The disease

What is influenza?

Commonly known as the flu, influenza is a virus that infects the trachea (windpipe) or bronchi (breathing tubes). Symptoms come on suddenly and include high fever, chills, severe muscle aches and headache. The onset of shaking chills is often so dramatic that many people will remember the exact hour that it started. The virus also causes runny nose and a cough that can last for weeks.

Complications of influenza include severe, and occasionally fatal, pneumonia.

Animals can be infected with influenza

Some diseases are only found in humans; however, influenza can infect many types of animals, such as:

  • Birds and poultry, such as chickens and turkeys
  • Aquatic birds, such as ducks
  • Pigs
  • Horses
  • Dogs
  • Cats
  • Sea mammals, such as seals and whales

When animals are infected with different strains of influenza at the same time, a new type can emerge. If the new type can infect humans, be easily passed from one person to another and causes illness, a pandemic, or worldwide epidemic can occur.

What is the difference between an epidemic and a pandemic?

Influenza epidemics occur every year. An epidemic does not affect all people because many people have at least some immunity. On the other hand, when new strains emerge, people do not have immunity, and, therefore, almost everyone is susceptible.

Flu pandemics occur about three times every century. The most recent pandemics have occurred in 1889, 1900, 1918, 1957, 1968, and 2009. The pandemics in 1957 and 1968 each claimed four to six million lives, but the pandemic in 1918 was the most devastating. Between 50 and 100 million people died from the strain of influenza known as “Spanish flu” during that pandemic.

Who should get the influenza vaccine?

The Centers for Disease Control and Prevention (CDC) recommends that everyone 6 months of age and older receive the influenza vaccine each year.

Children 6 months to 8 years of age require two doses of influenza vaccine separated by four weeks if they:

  • Have never received an influenza vaccine
  • Have not received at least 1 dose of influenza vaccine last year (2015-16 influenza season) or have not received two doses of influenza vaccine since July 2010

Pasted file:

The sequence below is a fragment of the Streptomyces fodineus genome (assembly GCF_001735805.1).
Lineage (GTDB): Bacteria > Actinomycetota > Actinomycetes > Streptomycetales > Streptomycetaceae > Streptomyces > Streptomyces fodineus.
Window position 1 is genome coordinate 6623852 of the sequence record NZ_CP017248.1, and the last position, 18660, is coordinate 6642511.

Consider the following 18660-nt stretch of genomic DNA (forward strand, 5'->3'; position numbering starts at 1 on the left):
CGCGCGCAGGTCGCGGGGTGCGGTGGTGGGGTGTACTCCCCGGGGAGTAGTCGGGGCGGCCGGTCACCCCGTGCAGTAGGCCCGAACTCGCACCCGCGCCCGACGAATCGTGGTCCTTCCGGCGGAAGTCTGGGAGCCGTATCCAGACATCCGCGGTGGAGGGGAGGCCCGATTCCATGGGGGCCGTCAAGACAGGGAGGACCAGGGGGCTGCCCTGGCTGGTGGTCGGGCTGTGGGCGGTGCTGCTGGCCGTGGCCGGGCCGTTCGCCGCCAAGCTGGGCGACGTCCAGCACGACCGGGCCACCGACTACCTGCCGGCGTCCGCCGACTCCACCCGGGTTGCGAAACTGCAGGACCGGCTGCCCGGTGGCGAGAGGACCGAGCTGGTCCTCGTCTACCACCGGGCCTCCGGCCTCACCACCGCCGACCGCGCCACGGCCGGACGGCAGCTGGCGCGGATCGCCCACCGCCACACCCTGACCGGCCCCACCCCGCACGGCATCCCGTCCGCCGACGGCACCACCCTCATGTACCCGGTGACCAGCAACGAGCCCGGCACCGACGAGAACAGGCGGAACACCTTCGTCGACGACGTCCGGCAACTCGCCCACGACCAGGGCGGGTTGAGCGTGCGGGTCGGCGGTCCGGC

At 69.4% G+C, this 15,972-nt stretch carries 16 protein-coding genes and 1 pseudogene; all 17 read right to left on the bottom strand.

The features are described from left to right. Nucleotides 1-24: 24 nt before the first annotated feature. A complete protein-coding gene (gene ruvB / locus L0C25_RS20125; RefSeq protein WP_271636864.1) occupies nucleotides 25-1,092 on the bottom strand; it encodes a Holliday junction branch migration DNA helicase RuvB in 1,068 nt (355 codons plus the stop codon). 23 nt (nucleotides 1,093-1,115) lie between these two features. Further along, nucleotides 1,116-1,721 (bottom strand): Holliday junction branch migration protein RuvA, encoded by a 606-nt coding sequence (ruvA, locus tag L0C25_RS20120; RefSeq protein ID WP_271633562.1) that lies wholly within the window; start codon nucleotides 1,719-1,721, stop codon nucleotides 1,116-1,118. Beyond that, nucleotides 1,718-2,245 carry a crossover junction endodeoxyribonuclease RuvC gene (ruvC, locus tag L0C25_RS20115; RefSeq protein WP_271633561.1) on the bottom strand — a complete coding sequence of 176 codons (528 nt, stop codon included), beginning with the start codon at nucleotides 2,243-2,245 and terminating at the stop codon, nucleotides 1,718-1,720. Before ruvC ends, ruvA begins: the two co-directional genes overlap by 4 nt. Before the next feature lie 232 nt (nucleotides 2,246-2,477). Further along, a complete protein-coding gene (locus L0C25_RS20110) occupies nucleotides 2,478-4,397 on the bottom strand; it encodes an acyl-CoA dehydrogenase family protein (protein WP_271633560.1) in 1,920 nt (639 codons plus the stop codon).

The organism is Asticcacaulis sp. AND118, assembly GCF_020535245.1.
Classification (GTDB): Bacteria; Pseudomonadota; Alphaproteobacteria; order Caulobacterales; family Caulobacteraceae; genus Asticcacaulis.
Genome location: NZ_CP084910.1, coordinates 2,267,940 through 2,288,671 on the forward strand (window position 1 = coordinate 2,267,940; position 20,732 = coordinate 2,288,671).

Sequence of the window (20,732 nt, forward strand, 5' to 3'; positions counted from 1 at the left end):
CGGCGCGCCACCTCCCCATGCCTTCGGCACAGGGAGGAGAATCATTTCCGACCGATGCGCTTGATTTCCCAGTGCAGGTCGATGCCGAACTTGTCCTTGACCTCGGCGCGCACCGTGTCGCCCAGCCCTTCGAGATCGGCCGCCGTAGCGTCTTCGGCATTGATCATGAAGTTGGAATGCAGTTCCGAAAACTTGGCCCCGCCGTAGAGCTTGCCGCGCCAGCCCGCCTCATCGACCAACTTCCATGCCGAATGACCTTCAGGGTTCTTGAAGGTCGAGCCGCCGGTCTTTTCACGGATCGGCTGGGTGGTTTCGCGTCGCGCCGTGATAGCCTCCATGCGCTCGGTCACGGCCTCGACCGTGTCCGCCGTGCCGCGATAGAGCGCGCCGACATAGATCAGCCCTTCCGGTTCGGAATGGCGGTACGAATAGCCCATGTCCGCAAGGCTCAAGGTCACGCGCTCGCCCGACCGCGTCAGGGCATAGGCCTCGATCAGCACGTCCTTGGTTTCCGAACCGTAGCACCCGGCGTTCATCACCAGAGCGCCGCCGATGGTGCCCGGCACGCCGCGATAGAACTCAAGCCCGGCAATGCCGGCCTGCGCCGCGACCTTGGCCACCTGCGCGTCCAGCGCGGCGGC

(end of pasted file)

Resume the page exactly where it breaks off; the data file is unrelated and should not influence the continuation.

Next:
• Have an uncertain influenza vaccination history

How is the influenza vaccine made?

All of the vaccines listed below contain either three or four of the influenza strains circulating in the community during a particular year.

One influenza vaccine is made by growing influenza viruses in hen’s eggs, purifying it, and completely killing it with a chemical (formaldehyde). Historically, this influenza shot has been administered into the muscle. However, a newer version of the vaccine, available for adults between 18 and 64 years old, is administered into the skin. Since the newer version uses a much smaller needle, it may be preferred for adults who are apprehensive about getting needles.

Two other influenza vaccines are also given as shots. One is made using recombinant DNA technology, and contains two proteins that reside on the surface of influenza virus. The other is made by growing influenza viruses in mammalian cells (not eggs), and killing it with formaldehyde. Both of these vaccines are advantageous for people who have egg allergies.

The influenza vaccine is unusual in that most years a different vaccine is made. Because strains of influenza virus that circulate in the community can differ from one season to the next, the vaccine must change to best protect against those different strains. Every year in the United States, the Centers for Disease Control and Prevention (CDC) determines what strains of influenza are circulating, and makes sure that all the influenza vaccines that are made that season contain viruses that would protect against the circulating strains. For this reason, the influenza vaccine is probably the hardest vaccine to make.

Do the benefits of the influenza vaccine outweigh the risks?

The influenza vaccine can cause mild side effects. On the other hand, influenza hospitalizes and kills more people in this country than any other vaccine-preventable disease — about 200,000 hospitalizations and thousands to tens of thousands of deaths occur every year. Therefore, the benefits of the influenza vaccine clearly outweigh its risks.

Disease risks

  • High fever and chills
  • Severe muscle aches
  • Headaches
  • Pneumonia
  • Runny nose and coughing for weeks
  • Disease can be fatal

Vaccine risks

  • Pain, redness and swelling at the injection site
  • Fever or muscle aches

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Why MMR Vaccine (From CHOP)

Category : Advice , Vaccine

Measles, mumps and rubella are all viral infections that caused widespread illness. Vaccines are now available for each and have been combined to form the MMR vaccine.

The diseases


The face of measles

In 1991 the city of Philadelphia was in the grip of a measles epidemic. At the center of the epidemic were two religious groups that refused immunizations for themselves and their children. Children with measles developed high fever; a red, raised rash that started on the face and spread to the rest of the body; and “pink eye.” For some, the disease got much worse. Six children in these church groups and three children in the surrounding community died from measles.